My father had been a dental surgeon; he had lectured his children on the importance of a healthy dentition as other men lectured theirs on the importance of getting on in the world or being discreet


Curious cures

Some interesting cures for toothache can be found in the pages of literature. Various folk remedies have been recommended for that troublesome primary toothache, infant teething. A good example occurs in Anthony Trollope's12Barchester Towers. 'And then Miss Thorne was great about teeth. Little Johnny Bold had been troubled for the last few days with his first incipient masticator, and with that freemasonry that exists among ladies, Miss Thorne became aware of the fact before Eleanor had half finished her wing. The old lady prescribed at once a receipt which had been much in vogue in the young days of her grandmother, and warned Eleanor with solemn voice against the fallacies of modern medicine.

"Take his coral, my dear," said she, "and rub it well with carrot-juice: rub it till the juice dries on it, and then give it him to play with–-"

"But he hasn't got a coral," said Eleanor.

"Not got a coral!" said Miss Thorne, with almost angry vehemence. "Not got a coral – how can you expect that he should cut his teeth? Have you got Daffy's Elixir?"

Eleanor explained that she had not. It had not been ordered by Mr Rerechild, the Barchester doctor whom she employed; and then the young mother mentioned some shockingly modern succedaneum, which Mr Rerechild's new lights had taught him to recommend.

Miss Thorne looked awfully severe. "Take care, my dear," she said "that man knows what he's about; take care he doesn't destroy your little boy. But"– and she softened into sorrow as she said it, and spoke more in pity than in anger– "but I don't know who there is in Barchester now that you can trust. Poor dear old Dr Bumpwell, indeed–"

Toothache tales: Part 1

Image from Der Hohle Zahn (1868) [The Rotten Tooth] By Wilhelm Busch (1832 – 1908) Reprint Hannover 1987 (BDA Museum LDBDA DB1989.192)

"Why, Miss Thorne, he died when I was a little girl."

"Yes, my dear, he did, and an unfortunate day it was for Barchester. As to those young men that have come up since" (Mr Rerechild, by the bye, was quite as old as Miss Thorne herself), "one doesn't know where they came from or who they are, or whether they know anything about their business or not."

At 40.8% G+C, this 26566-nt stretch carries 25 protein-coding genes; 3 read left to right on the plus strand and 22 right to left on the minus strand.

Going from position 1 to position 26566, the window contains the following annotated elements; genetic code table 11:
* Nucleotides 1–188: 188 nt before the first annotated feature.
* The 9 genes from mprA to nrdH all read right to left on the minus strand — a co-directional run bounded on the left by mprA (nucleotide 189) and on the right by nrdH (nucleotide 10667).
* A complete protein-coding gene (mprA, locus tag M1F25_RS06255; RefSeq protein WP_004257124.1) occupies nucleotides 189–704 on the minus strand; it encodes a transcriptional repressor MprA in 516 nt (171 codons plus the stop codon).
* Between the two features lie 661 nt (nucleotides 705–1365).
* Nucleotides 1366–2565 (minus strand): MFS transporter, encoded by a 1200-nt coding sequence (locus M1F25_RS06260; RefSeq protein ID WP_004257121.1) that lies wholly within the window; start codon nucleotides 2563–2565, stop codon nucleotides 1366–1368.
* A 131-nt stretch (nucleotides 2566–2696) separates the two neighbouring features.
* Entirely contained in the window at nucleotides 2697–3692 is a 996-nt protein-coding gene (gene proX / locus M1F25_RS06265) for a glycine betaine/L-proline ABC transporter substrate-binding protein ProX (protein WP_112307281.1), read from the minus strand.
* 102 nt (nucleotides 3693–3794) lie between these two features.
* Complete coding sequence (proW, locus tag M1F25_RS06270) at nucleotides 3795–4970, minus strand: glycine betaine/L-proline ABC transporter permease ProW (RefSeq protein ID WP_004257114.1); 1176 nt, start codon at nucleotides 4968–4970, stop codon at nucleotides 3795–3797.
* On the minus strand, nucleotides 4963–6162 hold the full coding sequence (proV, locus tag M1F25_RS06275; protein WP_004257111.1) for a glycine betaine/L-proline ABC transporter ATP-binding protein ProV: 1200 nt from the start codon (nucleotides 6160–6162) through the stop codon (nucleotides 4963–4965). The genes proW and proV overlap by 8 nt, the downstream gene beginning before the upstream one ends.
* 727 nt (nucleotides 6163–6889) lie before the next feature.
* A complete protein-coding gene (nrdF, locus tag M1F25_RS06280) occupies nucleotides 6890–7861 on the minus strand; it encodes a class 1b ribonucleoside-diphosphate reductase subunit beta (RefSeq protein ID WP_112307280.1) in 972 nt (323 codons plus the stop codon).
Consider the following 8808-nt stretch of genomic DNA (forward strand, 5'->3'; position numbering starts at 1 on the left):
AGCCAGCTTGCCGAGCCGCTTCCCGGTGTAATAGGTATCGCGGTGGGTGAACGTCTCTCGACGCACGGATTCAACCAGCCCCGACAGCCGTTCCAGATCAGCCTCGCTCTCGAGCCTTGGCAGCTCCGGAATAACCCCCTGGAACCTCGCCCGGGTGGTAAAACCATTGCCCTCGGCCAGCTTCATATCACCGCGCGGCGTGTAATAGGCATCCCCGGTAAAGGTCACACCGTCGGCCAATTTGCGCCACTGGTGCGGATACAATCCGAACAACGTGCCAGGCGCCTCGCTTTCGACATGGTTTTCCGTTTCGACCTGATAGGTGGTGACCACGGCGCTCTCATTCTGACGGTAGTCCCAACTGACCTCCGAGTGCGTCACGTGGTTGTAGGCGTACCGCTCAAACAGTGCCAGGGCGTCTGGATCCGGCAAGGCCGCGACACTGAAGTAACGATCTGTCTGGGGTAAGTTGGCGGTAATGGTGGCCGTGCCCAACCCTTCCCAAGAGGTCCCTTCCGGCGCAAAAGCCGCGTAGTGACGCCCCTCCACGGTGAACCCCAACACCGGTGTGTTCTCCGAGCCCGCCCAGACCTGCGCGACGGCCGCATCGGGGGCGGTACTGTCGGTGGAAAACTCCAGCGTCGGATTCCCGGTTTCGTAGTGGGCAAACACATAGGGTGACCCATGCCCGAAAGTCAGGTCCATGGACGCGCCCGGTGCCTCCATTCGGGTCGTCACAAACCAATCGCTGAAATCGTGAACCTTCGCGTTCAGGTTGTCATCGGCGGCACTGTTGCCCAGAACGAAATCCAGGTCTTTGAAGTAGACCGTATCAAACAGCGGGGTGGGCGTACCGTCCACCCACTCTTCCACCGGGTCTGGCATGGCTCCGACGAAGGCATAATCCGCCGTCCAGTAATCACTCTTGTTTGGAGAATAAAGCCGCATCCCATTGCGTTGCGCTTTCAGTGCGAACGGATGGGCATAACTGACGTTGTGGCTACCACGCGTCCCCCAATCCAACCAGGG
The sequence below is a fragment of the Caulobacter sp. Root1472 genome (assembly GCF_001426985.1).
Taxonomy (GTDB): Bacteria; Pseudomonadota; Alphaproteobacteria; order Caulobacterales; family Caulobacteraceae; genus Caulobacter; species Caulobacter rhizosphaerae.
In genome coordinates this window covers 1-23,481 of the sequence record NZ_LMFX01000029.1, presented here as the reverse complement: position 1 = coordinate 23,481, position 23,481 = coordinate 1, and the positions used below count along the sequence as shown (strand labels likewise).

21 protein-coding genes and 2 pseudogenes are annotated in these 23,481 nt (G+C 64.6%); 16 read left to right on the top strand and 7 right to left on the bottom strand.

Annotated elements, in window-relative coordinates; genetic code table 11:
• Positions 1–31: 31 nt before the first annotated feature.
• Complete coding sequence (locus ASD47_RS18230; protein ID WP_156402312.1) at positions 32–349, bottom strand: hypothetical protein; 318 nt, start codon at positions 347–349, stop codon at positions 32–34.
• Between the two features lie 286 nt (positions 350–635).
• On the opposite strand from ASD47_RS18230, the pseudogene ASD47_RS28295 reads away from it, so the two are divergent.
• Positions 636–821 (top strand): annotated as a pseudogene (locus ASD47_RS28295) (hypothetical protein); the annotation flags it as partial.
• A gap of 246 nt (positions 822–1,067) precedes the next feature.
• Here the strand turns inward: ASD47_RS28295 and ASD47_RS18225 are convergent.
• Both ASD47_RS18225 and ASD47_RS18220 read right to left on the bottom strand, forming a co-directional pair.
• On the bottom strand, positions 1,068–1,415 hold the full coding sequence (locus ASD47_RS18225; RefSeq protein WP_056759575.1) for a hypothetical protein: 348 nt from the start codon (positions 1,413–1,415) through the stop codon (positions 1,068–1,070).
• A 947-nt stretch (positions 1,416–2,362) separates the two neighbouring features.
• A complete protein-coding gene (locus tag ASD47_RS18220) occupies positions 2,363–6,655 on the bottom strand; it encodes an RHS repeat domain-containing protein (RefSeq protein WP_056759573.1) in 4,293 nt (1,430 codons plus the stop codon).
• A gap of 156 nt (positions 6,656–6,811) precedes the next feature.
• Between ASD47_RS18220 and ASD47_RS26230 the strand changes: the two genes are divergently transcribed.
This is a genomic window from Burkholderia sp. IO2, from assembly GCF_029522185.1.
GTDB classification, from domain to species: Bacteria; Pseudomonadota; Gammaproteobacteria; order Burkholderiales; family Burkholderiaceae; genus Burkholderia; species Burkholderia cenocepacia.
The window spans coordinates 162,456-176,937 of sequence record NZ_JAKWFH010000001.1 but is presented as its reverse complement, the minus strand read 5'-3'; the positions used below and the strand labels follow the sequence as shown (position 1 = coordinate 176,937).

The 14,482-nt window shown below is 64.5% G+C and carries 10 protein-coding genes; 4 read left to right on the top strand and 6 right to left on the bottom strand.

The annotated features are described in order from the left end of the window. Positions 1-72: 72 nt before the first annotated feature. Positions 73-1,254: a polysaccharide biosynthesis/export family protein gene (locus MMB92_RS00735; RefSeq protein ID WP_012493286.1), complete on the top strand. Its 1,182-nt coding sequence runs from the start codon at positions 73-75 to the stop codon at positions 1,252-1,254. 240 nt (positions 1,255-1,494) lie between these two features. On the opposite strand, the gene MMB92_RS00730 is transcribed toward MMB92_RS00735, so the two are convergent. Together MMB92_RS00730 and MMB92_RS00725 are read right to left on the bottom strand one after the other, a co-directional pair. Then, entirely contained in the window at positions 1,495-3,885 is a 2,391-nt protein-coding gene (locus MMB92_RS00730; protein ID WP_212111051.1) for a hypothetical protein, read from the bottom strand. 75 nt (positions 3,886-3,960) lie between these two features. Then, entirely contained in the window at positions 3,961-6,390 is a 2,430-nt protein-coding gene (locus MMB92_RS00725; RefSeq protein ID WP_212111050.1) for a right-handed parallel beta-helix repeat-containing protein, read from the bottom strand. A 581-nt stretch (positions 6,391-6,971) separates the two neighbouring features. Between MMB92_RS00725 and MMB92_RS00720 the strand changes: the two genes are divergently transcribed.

"I think there are very clever men in Barchester," said Eleanor.

"Perhaps there may be; only I don't know them; and it's admitted on all sides that medical men aren't now what they used to be. They used to be talented, observing, educated men. But now any whipper-snapper out of an apothecary's shop can call himself a doctor. I believe no kind of education is now thought necessary."

Eleanor was herself the widow of a medical man, and felt a little inclined to resent all these hard sayings. But Miss Thorne was so essentially good-natured that it was impossible to resent anything she said. She therefore sipped her wine and finished her chicken.

Toothache tales: Part 1

Image from Der Hohle Zahn (1868) [The Rotten Tooth] By Wilhelm Busch (1832 – 1908) Reprint Hannover 1987 (BDA Museum LDBDA DB1989.192)

"At any rate, my dear, don't forget the carrot-juice, and by all means get him a coral at once. My grandmother Thorne had the best teeth in the county, and carried them all to the grave with her at eighty. I have heard her say it was all the carrot-juice. She couldn't bear the Barchester doctors. Even poor old Dr Bumpwell didn't please her." It never occurred to Miss Thorne that some fifty years ago Dr Bumpwell was only a rising man, and therefore as much in need of character in the eyes of the then ladies of Ullathorne, as the present doctors were in her own.'


Mind over matter

Robert Morley13 claimed that 'Tooth worry is sometimes triggered by pain, when it is usually of a temporary nature and may subside after a visit to the dentist. If of this kind, you could follow Huw Weldon's maxim: "A toothache can often be cured by laying out a few old copies of Punch on your own dining-table."

"A toothache can often be cured by laying out a few old copies of Punch on your own dining-table."

Toothache tales: Part 1

Images from Der Hohle Zahn (1868) [The Rotten Tooth]By Wilhelm Busch (1832 – 1908) Reprint Hannover 1987 (BDA Museum LDBDA DB1989.192)

Leonard Woolf14 recommended 'Work is the most efficient anodyne – after death, sleep, or chloroform – for pain, whether the pain be in your great toe, your tooth, your head, or your heart.'

Count Vronsky in Tolstoy's15Anna Karenina found an effective way of sublimating his dental pain '...he moved his jaw impatiently because of the incessant gnawing ache in his tooth which prevented him from even speaking with the expression he desired... He could hardly speak for the agonising pain in the big tooth which filled his mouth with saliva. He was silent, gazing at the wheels of the approaching tender gliding slowly and smoothly along the rails.